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USTR to Hold Public Hearings Concerning Investigations Into Vietnam’s Trade Practices

Posted November 25, 2020


The Office of the U.S. Trade Representative today issued two Federal Register notices (here and here) announcing that it has scheduled virtual public hearings on December 28 and December 29, 2020 in connection with its ongoing investigations into Vietnam’s acts, policies, and practices related to its import and use of illegally harvested or traded timber, and into the valuation of Vietnam’s currency.
USTR Investigations of Vietnam - Timber & Currency

Scope of Testimony - Currency Valuation


According to the USTR, currently available analysis indicates that Vietnam’s currency has been undervalued for the past three years and its government has actively intervened in the exchange market. Organized labour representatives advising the USTR and protectionist business groups such as the Coalition for a Prosperous America contend that Vietnam’s deliberate currency manipulation has led to price suppression, lost profitability, job losses, and a rapidly increasing bilateral trade deficit. To level the playing field, they have called for the U.S. to impose additional tariffs on Vietnamese imports ranging up to 15%.

In this regard, USTR is particularly interested in hearing testimony concerning:

  • Whether Vietnam’s currency is undervalued, and the level of the undervaluation.
  • Vietnam’s acts, policies or practices that contribute to undervaluation of its currency.
  • The extent to which Vietnam’s acts, policies or practices contribute to the undervaluation.
  • Whether Vietnam’s acts, policies and practices are unreasonable or discriminatory.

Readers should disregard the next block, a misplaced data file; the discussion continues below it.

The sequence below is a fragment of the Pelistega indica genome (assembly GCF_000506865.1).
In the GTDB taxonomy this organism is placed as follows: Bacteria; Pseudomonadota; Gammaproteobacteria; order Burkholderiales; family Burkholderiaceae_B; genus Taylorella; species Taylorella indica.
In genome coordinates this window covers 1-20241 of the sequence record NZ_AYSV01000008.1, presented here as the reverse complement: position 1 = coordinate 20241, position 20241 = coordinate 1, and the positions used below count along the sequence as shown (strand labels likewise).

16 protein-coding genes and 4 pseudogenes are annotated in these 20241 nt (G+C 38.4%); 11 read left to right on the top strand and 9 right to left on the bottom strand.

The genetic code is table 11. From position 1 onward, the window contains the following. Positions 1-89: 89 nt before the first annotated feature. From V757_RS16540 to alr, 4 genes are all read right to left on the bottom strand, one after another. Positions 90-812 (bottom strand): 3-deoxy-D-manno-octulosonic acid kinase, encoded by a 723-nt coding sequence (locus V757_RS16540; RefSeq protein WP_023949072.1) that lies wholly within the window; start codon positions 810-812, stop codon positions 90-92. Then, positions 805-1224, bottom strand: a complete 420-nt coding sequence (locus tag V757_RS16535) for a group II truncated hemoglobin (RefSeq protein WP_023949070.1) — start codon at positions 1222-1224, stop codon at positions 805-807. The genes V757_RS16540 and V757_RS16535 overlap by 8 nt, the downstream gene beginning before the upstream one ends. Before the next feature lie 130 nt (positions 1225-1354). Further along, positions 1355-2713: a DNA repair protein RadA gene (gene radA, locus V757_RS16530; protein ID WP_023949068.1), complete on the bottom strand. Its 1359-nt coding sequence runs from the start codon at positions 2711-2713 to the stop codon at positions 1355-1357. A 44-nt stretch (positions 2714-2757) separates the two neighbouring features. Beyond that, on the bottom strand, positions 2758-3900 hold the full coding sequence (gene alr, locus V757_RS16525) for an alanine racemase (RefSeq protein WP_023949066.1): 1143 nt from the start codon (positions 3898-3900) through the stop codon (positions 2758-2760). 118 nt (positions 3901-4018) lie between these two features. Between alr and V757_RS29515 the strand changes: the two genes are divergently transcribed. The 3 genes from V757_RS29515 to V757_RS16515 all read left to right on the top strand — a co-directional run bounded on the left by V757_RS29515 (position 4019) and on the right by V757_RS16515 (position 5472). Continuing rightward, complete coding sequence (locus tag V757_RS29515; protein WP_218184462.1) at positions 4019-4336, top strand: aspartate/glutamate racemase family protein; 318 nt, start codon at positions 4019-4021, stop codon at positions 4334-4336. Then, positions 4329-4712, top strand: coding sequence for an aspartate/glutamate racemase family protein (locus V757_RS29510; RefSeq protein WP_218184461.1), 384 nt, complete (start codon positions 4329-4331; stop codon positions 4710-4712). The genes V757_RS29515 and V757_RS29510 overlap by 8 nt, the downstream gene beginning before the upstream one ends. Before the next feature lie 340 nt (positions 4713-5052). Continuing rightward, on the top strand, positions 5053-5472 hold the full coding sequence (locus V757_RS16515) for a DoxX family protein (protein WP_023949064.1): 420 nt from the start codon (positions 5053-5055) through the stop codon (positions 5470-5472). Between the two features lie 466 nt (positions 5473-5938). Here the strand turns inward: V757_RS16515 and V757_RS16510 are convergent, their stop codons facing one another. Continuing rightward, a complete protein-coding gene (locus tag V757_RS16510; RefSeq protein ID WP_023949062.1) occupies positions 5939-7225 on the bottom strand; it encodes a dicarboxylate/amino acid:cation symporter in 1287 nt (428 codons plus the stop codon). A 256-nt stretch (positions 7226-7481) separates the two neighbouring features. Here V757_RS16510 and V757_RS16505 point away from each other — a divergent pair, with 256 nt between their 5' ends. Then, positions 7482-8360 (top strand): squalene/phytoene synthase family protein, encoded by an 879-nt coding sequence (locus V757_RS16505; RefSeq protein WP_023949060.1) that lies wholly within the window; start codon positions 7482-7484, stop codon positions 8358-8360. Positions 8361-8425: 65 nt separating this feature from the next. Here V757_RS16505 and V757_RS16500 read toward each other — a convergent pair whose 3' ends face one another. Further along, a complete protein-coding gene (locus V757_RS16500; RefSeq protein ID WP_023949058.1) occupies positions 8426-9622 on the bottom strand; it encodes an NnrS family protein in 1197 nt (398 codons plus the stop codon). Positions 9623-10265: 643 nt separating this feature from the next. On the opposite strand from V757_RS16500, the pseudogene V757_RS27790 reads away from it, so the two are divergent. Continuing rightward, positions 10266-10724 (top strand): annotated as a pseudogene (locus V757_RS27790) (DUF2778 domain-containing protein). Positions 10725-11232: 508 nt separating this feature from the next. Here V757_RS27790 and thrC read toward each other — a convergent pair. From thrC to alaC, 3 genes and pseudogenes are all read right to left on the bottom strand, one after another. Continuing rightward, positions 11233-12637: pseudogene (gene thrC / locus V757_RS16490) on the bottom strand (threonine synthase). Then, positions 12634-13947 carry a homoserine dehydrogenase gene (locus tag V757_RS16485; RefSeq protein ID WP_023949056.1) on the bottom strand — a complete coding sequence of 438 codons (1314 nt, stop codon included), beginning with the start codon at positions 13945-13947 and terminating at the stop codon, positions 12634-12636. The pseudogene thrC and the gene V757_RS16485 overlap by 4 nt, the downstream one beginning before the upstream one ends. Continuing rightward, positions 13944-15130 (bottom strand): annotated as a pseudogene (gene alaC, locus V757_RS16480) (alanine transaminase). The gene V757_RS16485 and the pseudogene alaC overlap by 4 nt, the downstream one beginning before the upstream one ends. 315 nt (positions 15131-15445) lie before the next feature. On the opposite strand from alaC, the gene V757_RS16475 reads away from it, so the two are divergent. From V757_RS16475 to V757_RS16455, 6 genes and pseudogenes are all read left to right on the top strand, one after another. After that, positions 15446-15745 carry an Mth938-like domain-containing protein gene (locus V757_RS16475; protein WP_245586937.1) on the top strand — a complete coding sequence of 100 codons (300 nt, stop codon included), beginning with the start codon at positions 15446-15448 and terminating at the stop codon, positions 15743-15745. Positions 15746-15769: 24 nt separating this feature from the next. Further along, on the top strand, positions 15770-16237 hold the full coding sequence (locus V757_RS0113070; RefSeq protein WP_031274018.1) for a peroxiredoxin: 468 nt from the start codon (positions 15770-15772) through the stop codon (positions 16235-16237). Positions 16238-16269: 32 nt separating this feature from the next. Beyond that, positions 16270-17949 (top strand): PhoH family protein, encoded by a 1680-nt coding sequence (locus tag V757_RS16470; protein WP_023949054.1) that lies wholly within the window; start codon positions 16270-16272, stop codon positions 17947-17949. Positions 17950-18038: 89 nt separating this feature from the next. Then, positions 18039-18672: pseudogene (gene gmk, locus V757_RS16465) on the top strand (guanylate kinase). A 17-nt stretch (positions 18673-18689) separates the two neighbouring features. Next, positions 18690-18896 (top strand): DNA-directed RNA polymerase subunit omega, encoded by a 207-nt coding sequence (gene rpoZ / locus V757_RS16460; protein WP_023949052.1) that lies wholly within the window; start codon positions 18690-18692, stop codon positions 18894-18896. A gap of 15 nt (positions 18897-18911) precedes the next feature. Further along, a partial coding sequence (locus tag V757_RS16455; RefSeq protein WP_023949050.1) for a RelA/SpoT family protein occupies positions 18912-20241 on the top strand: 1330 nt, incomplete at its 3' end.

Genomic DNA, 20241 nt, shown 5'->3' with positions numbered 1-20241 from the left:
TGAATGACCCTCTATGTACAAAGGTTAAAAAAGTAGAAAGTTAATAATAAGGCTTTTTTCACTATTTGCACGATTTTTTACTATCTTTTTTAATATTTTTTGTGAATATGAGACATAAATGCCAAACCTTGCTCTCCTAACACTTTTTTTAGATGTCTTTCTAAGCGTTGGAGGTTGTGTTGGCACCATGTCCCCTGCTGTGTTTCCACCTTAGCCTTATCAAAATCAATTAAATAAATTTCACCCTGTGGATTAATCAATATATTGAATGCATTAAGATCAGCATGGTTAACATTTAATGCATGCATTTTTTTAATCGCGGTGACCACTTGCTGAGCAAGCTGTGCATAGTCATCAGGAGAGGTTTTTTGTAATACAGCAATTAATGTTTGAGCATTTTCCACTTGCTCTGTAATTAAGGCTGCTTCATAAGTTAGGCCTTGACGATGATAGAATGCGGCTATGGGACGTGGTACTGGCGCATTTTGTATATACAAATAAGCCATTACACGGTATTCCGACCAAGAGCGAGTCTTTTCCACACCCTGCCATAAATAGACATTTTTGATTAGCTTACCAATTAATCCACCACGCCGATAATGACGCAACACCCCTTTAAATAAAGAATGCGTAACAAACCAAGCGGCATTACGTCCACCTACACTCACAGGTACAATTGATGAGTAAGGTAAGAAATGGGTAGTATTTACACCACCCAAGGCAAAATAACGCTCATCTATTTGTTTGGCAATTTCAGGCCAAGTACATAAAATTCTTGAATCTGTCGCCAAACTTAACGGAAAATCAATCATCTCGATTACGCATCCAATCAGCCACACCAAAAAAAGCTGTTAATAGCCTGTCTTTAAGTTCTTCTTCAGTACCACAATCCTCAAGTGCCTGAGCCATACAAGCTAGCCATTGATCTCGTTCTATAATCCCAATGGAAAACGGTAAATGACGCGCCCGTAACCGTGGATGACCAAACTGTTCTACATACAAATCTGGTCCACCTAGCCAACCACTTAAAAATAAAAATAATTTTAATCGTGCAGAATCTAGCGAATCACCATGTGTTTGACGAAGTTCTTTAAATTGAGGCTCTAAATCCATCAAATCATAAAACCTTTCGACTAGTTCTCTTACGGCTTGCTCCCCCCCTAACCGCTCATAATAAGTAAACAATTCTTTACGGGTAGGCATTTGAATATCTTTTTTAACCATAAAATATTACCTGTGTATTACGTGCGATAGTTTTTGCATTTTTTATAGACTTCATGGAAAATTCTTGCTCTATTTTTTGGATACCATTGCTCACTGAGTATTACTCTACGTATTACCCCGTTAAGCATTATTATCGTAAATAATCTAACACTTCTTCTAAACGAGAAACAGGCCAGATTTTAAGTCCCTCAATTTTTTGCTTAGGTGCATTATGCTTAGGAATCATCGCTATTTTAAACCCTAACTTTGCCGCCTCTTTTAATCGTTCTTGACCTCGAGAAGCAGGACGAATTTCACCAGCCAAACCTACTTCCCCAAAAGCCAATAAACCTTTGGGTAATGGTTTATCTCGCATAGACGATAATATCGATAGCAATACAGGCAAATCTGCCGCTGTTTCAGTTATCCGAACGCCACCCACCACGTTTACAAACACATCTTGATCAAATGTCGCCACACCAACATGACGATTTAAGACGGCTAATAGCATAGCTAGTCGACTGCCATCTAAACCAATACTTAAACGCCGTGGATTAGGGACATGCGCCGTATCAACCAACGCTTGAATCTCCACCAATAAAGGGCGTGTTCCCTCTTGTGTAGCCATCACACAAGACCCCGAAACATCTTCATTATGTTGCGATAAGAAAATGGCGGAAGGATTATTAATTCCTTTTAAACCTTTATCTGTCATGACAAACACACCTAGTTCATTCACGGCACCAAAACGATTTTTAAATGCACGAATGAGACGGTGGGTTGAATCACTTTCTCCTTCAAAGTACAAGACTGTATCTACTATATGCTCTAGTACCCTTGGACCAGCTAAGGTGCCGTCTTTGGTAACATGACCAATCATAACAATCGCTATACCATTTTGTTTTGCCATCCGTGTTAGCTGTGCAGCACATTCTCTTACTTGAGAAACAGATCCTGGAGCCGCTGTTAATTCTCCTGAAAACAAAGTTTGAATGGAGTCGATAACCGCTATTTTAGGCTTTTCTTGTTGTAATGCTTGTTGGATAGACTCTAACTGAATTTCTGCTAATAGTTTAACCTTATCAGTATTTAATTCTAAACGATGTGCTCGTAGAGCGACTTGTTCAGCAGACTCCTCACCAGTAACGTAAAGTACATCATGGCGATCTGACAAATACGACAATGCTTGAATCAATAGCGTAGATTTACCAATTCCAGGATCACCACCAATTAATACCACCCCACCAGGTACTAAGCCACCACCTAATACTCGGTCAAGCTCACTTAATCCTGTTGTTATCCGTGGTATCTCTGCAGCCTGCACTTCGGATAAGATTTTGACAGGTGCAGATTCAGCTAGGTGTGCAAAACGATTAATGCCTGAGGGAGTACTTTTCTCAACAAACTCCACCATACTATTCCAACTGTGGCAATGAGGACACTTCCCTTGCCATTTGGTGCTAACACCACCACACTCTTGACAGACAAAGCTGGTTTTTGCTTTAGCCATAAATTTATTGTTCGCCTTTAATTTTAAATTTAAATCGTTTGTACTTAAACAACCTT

• The nature and level of burden or restriction on U.S. commerce caused by the undervaluation of Vietnam’s currency.
  • The determinations required under section 304 of the Trade Act, including what action, if any, should be taken.

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Scope of Testimony - Illegal Timber Use


According to USTR, available evidence suggests that a significant portion of timber imports from Vietnam has been harvested or traded in violation of that country’s domestic laws, the laws of exporting countries, or international rules. A report issued earlier this month by the Congressional Research Service suggests that Vietnamese officials may be improperly recording the origin of timber crossing the border from Cambodia, thereby facilitating illegal timber imports, or allowing imports of endangered species based on invalid permits.

In this regard, USTR is particularly interested in hearing testimony concerning:

  • The extent to which illegal timber is imported into Vietnam.
  • The extent to which Vietnamese producers, including producers of wooden furniture, use illegal timber.
  • The extent to which products of Vietnam made from illegal timber, including wooden furniture, are imported into the United States.
  • Vietnam’s acts, policies or practices relating to the import and use of illegal timber.
  • The nature and level of the burden or restriction on U.S. commerce caused by Vietnam’s import and use of illegal timber.
  • The determinations required under section 304 of the Trade Act, including what action, if any, should be taken in the investigation.

Note: The USTR stipulates that these hearings “will not involve testimony regarding specific products or services that might be affected by an action in the investigation.” 

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How to Participate
 

Written requests to participate in either hearing must be submitted no later than December 10, and are required to also include a summary of the testimony. All written submissions must be filed via the Federal eRulemaking portal at www.Regulations.gov on docket number USTR-2020–0036 (Timber) or USTR–2020–0037 (Currency).

An additional opportunity for public comment will be made available should it later consider actions affecting specific products or services, the USTR advises. Subsequent to the hearings, rebuttal comments may be made until January 6, 2021 (Timber) or January 7 (Currency), provided they are limited to raising “errors of fact or analysis” in any written submissions or hearing testimony.

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Related Information
 

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